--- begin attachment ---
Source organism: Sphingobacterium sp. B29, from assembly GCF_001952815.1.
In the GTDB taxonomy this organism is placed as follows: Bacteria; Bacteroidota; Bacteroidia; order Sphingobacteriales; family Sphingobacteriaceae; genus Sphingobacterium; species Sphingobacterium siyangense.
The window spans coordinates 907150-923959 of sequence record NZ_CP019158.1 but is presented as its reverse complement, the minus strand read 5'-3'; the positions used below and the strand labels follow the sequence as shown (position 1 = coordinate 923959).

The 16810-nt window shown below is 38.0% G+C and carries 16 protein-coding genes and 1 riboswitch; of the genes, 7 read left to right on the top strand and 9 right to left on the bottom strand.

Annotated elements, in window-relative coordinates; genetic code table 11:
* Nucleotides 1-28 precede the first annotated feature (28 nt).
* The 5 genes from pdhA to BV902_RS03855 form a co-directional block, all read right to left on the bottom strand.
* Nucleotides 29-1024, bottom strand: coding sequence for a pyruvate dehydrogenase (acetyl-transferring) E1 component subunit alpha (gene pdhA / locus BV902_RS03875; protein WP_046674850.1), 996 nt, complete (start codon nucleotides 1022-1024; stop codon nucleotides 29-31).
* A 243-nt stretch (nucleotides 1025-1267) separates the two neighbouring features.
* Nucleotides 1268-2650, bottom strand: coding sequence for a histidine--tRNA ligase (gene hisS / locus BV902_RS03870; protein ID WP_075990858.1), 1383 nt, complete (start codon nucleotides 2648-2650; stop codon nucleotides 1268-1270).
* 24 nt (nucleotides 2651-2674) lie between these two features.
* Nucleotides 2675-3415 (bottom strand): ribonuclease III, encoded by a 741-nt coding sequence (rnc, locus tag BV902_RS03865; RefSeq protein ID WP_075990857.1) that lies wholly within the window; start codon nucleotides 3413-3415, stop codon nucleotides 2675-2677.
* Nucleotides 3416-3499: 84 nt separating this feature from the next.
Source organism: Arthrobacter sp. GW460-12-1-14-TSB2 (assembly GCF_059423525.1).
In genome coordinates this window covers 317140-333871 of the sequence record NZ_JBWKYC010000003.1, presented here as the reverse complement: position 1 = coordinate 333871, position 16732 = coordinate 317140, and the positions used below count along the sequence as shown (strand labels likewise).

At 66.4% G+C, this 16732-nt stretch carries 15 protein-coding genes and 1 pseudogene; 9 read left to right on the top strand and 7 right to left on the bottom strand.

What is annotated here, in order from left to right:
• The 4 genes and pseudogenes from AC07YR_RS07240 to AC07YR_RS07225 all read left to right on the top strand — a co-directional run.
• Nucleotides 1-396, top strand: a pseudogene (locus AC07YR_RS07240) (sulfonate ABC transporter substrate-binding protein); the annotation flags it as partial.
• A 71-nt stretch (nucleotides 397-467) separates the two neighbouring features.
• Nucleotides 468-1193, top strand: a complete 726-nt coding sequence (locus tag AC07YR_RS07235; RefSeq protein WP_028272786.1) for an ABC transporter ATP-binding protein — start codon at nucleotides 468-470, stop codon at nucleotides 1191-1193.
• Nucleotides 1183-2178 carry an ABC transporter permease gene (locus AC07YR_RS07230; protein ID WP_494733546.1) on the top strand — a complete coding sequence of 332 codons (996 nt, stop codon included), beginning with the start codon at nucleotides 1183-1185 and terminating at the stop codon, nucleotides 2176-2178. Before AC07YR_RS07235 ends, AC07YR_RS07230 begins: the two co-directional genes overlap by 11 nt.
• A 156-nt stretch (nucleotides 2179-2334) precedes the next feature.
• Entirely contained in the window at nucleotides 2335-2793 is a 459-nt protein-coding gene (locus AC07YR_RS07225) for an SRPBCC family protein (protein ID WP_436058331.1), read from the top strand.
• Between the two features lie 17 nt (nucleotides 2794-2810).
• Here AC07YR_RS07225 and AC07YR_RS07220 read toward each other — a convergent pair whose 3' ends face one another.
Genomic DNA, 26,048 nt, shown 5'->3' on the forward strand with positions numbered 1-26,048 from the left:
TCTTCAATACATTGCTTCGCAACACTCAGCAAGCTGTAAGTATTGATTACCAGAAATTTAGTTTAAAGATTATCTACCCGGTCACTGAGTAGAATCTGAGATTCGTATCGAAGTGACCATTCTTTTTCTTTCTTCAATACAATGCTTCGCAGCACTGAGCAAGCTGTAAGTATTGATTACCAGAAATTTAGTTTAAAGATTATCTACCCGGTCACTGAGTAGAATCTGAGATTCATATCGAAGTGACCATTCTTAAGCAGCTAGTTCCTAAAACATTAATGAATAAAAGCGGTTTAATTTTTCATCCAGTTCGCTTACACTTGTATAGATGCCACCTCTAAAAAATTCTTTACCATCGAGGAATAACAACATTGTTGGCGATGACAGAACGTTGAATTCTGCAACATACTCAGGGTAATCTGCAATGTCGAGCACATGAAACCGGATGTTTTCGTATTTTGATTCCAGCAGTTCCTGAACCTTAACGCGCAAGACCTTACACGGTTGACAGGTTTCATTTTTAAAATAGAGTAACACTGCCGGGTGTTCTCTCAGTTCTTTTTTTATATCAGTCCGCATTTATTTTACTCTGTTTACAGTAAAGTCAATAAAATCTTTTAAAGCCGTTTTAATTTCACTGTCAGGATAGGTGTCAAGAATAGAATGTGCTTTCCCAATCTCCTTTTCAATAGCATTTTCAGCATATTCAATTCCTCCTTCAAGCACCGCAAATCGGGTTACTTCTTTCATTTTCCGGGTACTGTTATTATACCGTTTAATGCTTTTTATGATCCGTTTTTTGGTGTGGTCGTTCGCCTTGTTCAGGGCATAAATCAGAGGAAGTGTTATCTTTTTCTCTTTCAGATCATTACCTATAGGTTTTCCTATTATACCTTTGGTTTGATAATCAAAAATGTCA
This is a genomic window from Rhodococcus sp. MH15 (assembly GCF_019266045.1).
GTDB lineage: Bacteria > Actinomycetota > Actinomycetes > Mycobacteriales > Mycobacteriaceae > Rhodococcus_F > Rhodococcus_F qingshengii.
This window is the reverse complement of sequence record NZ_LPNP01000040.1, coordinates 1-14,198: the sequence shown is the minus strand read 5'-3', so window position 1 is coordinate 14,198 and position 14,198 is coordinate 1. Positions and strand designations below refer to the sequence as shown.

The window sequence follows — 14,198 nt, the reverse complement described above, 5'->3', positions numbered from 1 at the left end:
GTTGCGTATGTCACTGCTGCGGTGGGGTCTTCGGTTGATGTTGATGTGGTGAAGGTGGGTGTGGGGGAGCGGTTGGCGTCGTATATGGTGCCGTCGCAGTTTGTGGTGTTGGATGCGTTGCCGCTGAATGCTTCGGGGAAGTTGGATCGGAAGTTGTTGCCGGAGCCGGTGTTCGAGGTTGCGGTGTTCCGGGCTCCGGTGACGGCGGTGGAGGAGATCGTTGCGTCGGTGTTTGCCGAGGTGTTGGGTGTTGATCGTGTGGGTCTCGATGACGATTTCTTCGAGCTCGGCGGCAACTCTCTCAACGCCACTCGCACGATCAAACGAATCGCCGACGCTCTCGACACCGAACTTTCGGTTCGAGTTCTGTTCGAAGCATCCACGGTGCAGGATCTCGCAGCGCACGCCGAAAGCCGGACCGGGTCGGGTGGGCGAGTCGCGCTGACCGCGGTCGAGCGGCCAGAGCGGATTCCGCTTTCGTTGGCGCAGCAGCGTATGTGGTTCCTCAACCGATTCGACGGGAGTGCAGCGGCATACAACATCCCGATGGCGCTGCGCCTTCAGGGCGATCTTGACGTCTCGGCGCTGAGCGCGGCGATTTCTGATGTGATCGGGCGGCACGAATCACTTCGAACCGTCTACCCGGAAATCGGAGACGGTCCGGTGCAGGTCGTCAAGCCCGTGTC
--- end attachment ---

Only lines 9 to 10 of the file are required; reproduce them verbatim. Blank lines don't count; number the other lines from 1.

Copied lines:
* A 243-nt stretch (nucleotides 1025-1267) separates the two neighbouring features.
* Nucleotides 1268-2650, bottom strand: coding sequence for a histidine--tRNA ligase (gene hisS / locus BV902_RS03870; protein ID WP_075990858.1), 1383 nt, complete (start codon nucleotides 2648-2650; stop codon nucleotides 1268-1270).